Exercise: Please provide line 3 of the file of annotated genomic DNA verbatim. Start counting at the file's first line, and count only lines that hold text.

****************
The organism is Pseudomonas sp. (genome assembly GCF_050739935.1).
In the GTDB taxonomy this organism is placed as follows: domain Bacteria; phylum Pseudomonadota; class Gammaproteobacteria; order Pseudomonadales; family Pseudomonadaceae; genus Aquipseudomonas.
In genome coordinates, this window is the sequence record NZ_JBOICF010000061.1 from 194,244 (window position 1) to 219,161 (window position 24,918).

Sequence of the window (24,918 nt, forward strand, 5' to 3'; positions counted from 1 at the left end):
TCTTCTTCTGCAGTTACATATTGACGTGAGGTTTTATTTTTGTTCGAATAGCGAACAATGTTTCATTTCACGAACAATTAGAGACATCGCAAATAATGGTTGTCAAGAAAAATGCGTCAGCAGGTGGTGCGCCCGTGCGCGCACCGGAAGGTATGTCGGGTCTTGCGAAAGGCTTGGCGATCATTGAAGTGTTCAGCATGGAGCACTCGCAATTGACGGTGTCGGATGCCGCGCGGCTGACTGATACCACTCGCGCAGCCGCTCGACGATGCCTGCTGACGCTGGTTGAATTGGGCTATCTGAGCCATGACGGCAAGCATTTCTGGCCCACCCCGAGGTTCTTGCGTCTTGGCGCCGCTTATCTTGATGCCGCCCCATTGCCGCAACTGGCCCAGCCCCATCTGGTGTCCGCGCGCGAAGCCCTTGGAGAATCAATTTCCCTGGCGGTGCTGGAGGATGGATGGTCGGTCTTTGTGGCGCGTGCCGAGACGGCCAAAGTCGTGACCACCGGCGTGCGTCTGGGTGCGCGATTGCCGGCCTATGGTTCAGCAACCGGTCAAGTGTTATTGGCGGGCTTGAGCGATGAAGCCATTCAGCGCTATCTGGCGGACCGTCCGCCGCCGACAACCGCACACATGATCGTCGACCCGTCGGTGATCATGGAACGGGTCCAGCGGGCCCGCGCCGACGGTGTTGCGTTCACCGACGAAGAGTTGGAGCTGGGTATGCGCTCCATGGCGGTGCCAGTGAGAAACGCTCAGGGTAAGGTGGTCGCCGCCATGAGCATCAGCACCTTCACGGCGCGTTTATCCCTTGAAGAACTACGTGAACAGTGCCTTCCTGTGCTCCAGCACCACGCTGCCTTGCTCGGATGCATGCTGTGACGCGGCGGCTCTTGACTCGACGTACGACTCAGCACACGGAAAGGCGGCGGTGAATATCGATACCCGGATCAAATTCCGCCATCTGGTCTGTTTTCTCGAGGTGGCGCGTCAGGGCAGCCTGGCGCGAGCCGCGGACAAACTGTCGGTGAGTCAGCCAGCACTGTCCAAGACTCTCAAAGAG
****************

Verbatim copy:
In genome coordinates, this window is the sequence record NZ_JBOICF010000061.1 from 194,244 (window position 1) to 219,161 (window position 24,918).